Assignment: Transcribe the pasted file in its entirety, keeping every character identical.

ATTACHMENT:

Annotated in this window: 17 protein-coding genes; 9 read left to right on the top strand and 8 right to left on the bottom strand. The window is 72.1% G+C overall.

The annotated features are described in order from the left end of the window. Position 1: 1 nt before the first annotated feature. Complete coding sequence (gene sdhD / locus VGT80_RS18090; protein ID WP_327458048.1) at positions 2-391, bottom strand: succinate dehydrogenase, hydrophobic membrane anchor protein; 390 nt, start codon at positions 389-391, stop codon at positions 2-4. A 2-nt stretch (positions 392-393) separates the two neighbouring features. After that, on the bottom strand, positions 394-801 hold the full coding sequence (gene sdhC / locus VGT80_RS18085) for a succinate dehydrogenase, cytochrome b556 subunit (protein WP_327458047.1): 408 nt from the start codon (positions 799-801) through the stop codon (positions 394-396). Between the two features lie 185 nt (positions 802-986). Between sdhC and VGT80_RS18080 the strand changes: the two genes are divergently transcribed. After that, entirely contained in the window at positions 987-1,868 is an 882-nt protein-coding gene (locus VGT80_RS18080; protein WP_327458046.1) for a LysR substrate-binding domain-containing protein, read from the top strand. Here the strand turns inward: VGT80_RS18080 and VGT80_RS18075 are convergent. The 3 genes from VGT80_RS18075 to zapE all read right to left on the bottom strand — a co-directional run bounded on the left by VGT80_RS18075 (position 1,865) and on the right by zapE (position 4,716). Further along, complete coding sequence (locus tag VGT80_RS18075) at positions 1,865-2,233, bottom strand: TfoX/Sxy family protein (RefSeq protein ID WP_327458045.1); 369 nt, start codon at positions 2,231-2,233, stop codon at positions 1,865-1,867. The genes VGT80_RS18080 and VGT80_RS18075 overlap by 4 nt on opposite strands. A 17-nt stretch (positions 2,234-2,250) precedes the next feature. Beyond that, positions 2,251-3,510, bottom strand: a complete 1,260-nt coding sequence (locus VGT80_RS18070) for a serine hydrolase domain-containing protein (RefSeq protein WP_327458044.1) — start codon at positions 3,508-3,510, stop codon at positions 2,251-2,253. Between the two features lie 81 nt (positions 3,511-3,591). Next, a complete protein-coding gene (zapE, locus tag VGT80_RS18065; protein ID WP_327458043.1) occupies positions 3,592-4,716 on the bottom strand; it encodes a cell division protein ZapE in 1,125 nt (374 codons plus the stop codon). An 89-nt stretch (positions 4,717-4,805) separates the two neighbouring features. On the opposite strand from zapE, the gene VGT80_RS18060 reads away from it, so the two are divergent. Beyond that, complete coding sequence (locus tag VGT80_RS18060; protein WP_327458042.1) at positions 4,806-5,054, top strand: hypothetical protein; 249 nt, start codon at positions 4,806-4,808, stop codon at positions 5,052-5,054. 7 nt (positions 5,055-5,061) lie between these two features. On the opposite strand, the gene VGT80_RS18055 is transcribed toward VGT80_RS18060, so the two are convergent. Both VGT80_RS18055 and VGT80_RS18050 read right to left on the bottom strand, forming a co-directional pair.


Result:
Annotated in this window: 17 protein-coding genes; 9 read left to right on the top strand and 8 right to left on the bottom strand. The window is 72.1% G+C overall.

The annotated features are described in order from the left end of the window. Position 1: 1 nt before the first annotated feature. Complete coding sequence (gene sdhD / locus VGT80_RS18090; protein ID WP_327458048.1) at positions 2-391, bottom strand: succinate dehydrogenase, hydrophobic membrane anchor protein; 390 nt, start codon at positions 389-391, stop codon at positions 2-4. A 2-nt stretch (positions 392-393) separates the two neighbouring features. After that, on the bottom strand, positions 394-801 hold the full coding sequence (gene sdhC / locus VGT80_RS18085) for a succinate dehydrogenase, cytochrome b556 subunit (protein WP_327458047.1): 408 nt from the start codon (positions 799-801) through the stop codon (positions 394-396). Between the two features lie 185 nt (positions 802-986). Between sdhC and VGT80_RS18080 the strand changes: the two genes are divergently transcribed. After that, entirely contained in the window at positions 987-1,868 is an 882-nt protein-coding gene (locus VGT80_RS18080; protein WP_327458046.1) for a LysR substrate-binding domain-containing protein, read from the top strand. Here the strand turns inward: VGT80_RS18080 and VGT80_RS18075 are convergent. The 3 genes from VGT80_RS18075 to zapE all read right to left on the bottom strand — a co-directional run bounded on the left by VGT80_RS18075 (position 1,865) and on the right by zapE (position 4,716). Further along, complete coding sequence (locus tag VGT80_RS18075) at positions 1,865-2,233, bottom strand: TfoX/Sxy family protein (RefSeq protein ID WP_327458045.1); 369 nt, start codon at positions 2,231-2,233, stop codon at positions 1,865-1,867. The genes VGT80_RS18080 and VGT80_RS18075 overlap by 4 nt on opposite strands. A 17-nt stretch (positions 2,234-2,250) precedes the next feature. Beyond that, positions 2,251-3,510, bottom strand: a complete 1,260-nt coding sequence (locus VGT80_RS18070) for a serine hydrolase domain-containing protein (RefSeq protein WP_327458044.1) — start codon at positions 3,508-3,510, stop codon at positions 2,251-2,253. Between the two features lie 81 nt (positions 3,511-3,591). Next, a complete protein-coding gene (zapE, locus tag VGT80_RS18065; protein ID WP_327458043.1) occupies positions 3,592-4,716 on the bottom strand; it encodes a cell division protein ZapE in 1,125 nt (374 codons plus the stop codon). An 89-nt stretch (positions 4,717-4,805) separates the two neighbouring features. On the opposite strand from zapE, the gene VGT80_RS18060 reads away from it, so the two are divergent. Beyond that, complete coding sequence (locus tag VGT80_RS18060; protein WP_327458042.1) at positions 4,806-5,054, top strand: hypothetical protein; 249 nt, start codon at positions 4,806-4,808, stop codon at positions 5,052-5,054. 7 nt (positions 5,055-5,061) lie between these two features. On the opposite strand, the gene VGT80_RS18055 is transcribed toward VGT80_RS18060, so the two are convergent. Both VGT80_RS18055 and VGT80_RS18050 read right to left on the bottom strand, forming a co-directional pair.